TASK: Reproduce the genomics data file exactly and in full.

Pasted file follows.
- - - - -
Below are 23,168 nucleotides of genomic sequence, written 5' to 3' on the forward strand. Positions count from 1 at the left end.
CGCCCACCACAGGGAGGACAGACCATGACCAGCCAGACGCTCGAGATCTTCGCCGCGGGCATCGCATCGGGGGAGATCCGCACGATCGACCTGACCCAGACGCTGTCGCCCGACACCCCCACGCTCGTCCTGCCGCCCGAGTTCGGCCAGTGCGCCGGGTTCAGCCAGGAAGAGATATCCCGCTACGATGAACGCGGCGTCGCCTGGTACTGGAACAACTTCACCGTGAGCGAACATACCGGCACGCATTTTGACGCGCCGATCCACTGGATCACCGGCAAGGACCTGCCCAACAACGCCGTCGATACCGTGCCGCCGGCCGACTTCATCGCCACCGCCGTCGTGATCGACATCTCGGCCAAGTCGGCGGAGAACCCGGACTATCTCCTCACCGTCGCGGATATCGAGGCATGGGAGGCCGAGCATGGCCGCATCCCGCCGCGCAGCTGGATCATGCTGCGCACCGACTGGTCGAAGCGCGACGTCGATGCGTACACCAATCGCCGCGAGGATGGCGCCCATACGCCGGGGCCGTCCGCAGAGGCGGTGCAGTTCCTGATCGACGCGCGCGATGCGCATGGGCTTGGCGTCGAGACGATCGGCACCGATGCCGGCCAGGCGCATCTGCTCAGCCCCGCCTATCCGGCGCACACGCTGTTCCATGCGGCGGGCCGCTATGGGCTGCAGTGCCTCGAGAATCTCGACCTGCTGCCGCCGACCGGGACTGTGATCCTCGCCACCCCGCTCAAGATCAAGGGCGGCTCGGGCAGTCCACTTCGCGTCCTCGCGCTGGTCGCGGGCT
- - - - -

Below are 23,168 nucleotides of genomic sequence, written 5' to 3' on the forward strand. Positions count from 1 at the left end.
CGCCCACCACAGGGAGGACAGACCATGACCAGCCAGACGCTCGAGATCTTCGCCGCGGGCATCGCATCGGGGGAGATCCGCACGATCGACCTGACCCAGACGCTGTCGCCCGACACCCCCACGCTCGTCCTGCCGCCCGAGTTCGGCCAGTGCGCCGGGTTCAGCCAGGAAGAGATATCCCGCTACGATGAACGCGGCGTCGCCTGGTACTGGAACAACTTCACCGTGAGCGAACATACCGGCACGCATTTTGACGCGCCGATCCACTGGATCACCGGCAAGGACCTGCCCAACAACGCCGTCGATACCGTGCCGCCGGCCGACTTCATCGCCACCGCCGTCGTGATCGACATCTCGGCCAAGTCGGCGGAGAACCCGGACTATCTCCTCACCGTCGCGGATATCGAGGCATGGGAGGCCGAGCATGGCCGCATCCCGCCGCGCAGCTGGATCATGCTGCGCACCGACTGGTCGAAGCGCGACGTCGATGCGTACACCAATCGCCGCGAGGATGGCGCCCATACGCCGGGGCCGTCCGCAGAGGCGGTGCAGTTCCTGATCGACGCGCGCGATGCGCATGGGCTTGGCGTCGAGACGATCGGCACCGATGCCGGCCAGGCGCATCTGCTCAGCCCCGCCTATCCGGCGCACACGCTGTTCCATGCGGCGGGCCGCTATGGGCTGCAGTGCCTCGAGAATCTCGACCTGCTGCCGCCGACCGGGACTGTGATCCTCGCCACCCCGCTCAAGATCAAGGGCGGCTCGGGCAGTCCACTTCGCGTCCTCGCGCTGGTCGCGGGCT